We've looked at the benefits of sports massage previously; but understanding the different types and techniques is important so that you're receiving what you need and at the right time. Sam Smith, owner of Energise Mobile Sports Massage explains everything.
When should you have a sports massage and how do they vary?
Sports massage may be viewed as a bit of a blanket term for a few variations of massage that are used for different purposes. For example, a massage that you will have 30 minutes before a long distance run may vary from the type of massage you would have 30 minutes after that same event. In this blog I have outlined three variations, and explained when you should have them and what effects and benefits they will have. To make it relevant to running, I have related it to a build up to a running event with a time scale of 7 days along with the recommendations for what treatment to have in the days after the event.
Muscle Maintenance (Event Build Up)
In the build up to an event, for example 3-4 days before a 10k or half marathon, massage can be used to help encourage general upkeep and conditioning of your muscles. It is used to both to help them recover from a previous event (if for example you had a hard training session a few days before) and also to help prepare them for upcoming training sessions and events. These sessions will involve more deep soft tissue work, with the intention of reducing muscle tightness and tension. These are the ones that will hurt a little, but they do say ‘no pain, no gain’…and you will reap the benefits.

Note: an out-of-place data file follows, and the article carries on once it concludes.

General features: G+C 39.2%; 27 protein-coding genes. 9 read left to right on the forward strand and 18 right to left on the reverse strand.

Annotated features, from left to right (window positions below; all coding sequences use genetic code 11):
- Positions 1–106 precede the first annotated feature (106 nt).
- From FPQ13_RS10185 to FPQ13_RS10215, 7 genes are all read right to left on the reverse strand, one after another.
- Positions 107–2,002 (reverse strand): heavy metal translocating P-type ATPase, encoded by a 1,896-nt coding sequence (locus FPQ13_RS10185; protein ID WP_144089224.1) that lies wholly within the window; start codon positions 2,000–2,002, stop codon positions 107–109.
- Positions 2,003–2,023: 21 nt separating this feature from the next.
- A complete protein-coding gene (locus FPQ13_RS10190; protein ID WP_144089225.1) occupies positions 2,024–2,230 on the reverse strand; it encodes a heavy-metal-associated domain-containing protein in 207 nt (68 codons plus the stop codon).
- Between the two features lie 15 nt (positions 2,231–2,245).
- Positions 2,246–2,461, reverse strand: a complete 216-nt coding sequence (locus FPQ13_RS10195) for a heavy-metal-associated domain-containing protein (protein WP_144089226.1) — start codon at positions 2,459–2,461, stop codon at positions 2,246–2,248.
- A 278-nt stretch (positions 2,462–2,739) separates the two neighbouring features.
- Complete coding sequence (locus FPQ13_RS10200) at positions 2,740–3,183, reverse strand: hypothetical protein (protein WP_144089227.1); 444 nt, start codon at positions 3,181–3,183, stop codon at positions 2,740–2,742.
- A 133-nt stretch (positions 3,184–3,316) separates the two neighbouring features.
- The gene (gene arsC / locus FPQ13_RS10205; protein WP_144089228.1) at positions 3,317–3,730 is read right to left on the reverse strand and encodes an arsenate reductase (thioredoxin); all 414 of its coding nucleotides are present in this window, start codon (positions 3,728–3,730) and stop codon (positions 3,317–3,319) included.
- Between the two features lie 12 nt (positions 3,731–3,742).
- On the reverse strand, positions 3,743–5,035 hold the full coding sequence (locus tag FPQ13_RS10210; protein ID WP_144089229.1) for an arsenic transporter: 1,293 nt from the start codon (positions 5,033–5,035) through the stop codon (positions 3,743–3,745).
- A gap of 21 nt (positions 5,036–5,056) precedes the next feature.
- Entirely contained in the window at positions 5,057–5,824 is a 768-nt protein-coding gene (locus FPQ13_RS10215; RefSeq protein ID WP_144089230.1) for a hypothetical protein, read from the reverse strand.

This should be done on the day, in the hour before you start your event to supplement your warm up. The purpose of this is to warm your muscles up to get them ready for the 10km (or other) that you are about to put them through. This involves fast paced massage that increases blood flow to your muscles which generates heat and increases their pliability. This makes your muscles feel nice and loose ready for your event. For those of you I have treated at events previously, I am sure you find a pre-event massage a good way to get ready for your run.
You should have a post event massage from anything between straight after to a few hours after your event. The idea here is to flush the muscles to remove waste products from them, such as the infamous lactic acid. This will help reduce muscle fatigue and soreness in the upcoming days which is crucial should you have any more runs or exercise planned. This can also be used to ease any tightness that you experienced during your event.
After this, the cycle repeats. Ideally should have muscle maintenance a few days after your event to work out any specific areas of muscle tightness to ensure you are getting the most out of your training sessions in the build up to future events. It should be noted that purely massage will not necessarily result in improved performance. It should be integrated into your training programme alongside regular stretching, cooling down, and well planned training sessions.